Fourteen years later, law enforcement is dealing with an alarming increase of types of shootings at schools, malls, factories and other locations. These shootings have led law enforcement to take part in what is termed “rapid deployment training.” The idea is to find the shooter as soon as possible.
“The faster the offender is approached by law enforcement, the faster they can be stopped,” said Sgt. Mike Fisher, patrol division sergeant and the public information officer for the Plainfield, Ill., Police Department.
Plainfield conducts annual mock trainings for police officers and first responders on how react to these types of situations in schools and other mass shooting situations.
“This added a sense of realism to the training that proved invaluable,” said Fisher. “The benefit of this training is that it allows the officers to train in an environment that is as close as possible to an actual event.”
Previous exercises were limited to law enforcement and focused only on the response of the initial patrol officers, according to Fisher. But the longer the active shooter is there, the worse the scenario can get.
“We can’t wait,” he stressed. “We did a full size exercise.” The full exercise involved the entire aspect of an actual rapid deployment situation and had several levels. First, first-responding officers seek out the offender or offenders. Secondary officers were in charge of securing areas of the school and evacuating wounded people.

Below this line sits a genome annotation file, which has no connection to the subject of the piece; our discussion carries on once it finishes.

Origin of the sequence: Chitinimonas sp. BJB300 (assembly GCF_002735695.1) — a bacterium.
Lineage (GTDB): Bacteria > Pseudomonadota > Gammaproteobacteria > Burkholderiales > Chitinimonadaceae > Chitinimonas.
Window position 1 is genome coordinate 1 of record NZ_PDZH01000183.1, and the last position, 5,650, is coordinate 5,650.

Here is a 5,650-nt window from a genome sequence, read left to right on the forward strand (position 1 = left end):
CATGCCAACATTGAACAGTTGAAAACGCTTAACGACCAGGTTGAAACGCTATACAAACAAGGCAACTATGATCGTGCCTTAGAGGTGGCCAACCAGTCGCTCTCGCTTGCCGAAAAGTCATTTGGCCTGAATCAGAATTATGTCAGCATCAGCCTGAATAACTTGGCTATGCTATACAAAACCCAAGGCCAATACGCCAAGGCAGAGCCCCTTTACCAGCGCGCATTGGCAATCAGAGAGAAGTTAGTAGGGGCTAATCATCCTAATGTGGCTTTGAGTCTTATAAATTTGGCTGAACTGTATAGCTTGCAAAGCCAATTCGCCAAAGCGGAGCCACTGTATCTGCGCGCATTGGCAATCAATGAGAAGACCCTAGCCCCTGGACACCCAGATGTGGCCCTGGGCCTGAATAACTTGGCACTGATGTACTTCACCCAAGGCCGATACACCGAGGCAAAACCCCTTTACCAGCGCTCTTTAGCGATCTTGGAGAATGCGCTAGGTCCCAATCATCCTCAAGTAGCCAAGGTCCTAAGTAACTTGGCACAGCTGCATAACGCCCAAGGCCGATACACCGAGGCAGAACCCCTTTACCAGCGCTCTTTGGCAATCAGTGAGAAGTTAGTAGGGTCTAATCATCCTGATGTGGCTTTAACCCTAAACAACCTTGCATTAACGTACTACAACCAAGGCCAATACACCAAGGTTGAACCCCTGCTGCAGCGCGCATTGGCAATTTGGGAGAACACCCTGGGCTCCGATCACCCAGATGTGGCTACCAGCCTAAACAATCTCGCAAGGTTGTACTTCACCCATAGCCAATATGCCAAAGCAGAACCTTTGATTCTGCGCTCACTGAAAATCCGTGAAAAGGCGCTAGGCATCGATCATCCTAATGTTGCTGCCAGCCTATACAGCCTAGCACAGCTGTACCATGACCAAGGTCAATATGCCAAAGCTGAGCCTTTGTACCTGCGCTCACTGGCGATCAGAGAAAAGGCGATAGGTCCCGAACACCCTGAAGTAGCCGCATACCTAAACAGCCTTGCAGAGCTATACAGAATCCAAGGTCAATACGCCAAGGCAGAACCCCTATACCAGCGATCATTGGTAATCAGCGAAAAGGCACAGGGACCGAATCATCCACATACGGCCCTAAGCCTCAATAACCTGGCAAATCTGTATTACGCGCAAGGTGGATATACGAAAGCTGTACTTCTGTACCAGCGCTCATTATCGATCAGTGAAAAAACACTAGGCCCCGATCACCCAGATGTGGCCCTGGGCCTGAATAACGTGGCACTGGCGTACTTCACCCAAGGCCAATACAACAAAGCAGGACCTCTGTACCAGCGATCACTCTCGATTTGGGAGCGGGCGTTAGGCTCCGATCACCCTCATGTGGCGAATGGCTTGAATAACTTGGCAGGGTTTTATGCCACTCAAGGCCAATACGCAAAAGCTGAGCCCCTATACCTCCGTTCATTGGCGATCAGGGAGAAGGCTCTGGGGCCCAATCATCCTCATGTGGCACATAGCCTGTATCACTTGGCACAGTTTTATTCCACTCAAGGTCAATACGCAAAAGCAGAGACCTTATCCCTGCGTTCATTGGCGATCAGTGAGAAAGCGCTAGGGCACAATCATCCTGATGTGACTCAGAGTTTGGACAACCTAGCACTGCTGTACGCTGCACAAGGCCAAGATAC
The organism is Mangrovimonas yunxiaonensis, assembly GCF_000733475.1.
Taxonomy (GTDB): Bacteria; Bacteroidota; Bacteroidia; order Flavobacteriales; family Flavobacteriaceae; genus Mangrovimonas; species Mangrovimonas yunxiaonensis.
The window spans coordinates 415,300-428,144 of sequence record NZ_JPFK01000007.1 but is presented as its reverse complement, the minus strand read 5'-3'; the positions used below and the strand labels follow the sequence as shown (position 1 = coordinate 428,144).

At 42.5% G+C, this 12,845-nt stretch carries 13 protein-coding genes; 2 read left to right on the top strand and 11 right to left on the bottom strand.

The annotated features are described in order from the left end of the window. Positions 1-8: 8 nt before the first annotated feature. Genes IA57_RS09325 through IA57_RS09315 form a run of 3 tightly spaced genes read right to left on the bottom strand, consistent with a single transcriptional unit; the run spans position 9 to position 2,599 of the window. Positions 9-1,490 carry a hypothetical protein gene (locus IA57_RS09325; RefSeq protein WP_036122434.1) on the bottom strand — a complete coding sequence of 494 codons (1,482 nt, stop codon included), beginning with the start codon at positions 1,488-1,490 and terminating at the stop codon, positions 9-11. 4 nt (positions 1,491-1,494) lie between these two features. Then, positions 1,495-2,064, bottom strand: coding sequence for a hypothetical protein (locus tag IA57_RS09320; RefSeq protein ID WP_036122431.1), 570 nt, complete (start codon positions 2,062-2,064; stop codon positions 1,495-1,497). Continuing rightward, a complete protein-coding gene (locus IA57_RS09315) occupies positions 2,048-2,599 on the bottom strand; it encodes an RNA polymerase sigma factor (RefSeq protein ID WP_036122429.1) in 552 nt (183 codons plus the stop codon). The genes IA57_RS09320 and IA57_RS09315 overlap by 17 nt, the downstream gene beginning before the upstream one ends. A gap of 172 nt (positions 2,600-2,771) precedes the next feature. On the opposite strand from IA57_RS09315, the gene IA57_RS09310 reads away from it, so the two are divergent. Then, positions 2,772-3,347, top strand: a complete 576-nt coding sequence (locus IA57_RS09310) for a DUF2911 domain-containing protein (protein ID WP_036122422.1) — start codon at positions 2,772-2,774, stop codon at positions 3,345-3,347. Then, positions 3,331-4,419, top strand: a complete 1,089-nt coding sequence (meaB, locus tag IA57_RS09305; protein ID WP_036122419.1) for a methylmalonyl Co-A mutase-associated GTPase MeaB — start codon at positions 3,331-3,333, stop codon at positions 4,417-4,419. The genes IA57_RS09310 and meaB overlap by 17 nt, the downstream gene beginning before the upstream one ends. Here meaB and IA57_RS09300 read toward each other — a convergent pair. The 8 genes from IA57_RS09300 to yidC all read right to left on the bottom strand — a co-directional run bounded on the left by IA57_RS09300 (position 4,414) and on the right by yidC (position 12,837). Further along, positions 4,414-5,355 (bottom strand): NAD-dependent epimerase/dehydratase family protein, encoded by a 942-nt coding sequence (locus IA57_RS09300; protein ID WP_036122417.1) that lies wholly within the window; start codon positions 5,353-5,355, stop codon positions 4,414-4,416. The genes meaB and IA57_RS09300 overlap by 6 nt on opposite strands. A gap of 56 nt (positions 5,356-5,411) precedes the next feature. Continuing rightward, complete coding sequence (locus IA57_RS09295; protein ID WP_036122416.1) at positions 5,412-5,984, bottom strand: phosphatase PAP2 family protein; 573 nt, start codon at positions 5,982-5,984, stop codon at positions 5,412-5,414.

Additional officers also responded from surrounding jurisdictions, as would be typical if a real shooting were to occur. Local fire and emergency medical services departments came too, and treated the “wounded,” played by volunteer actors.
Training also included a command officer and investigator response; and establishing a command post. Finally, Fisher said, establishing and manning a secondary safe area for reuniting students and parents is important.
Cary, Ill.,’s Police Department carried out a similar training exercise, as did the Collinsville and Shorewood, Ill., departments.
Funding for these efforts came from the Department of Homeland Security and the Illinois Terrorism Task Force through the Illinois Law Enforcement Training and Standards Board.
Funding for other Illinois departments that would like to carry out such a course is still available:
For training opportunities, visit www.ptb.state.il.us.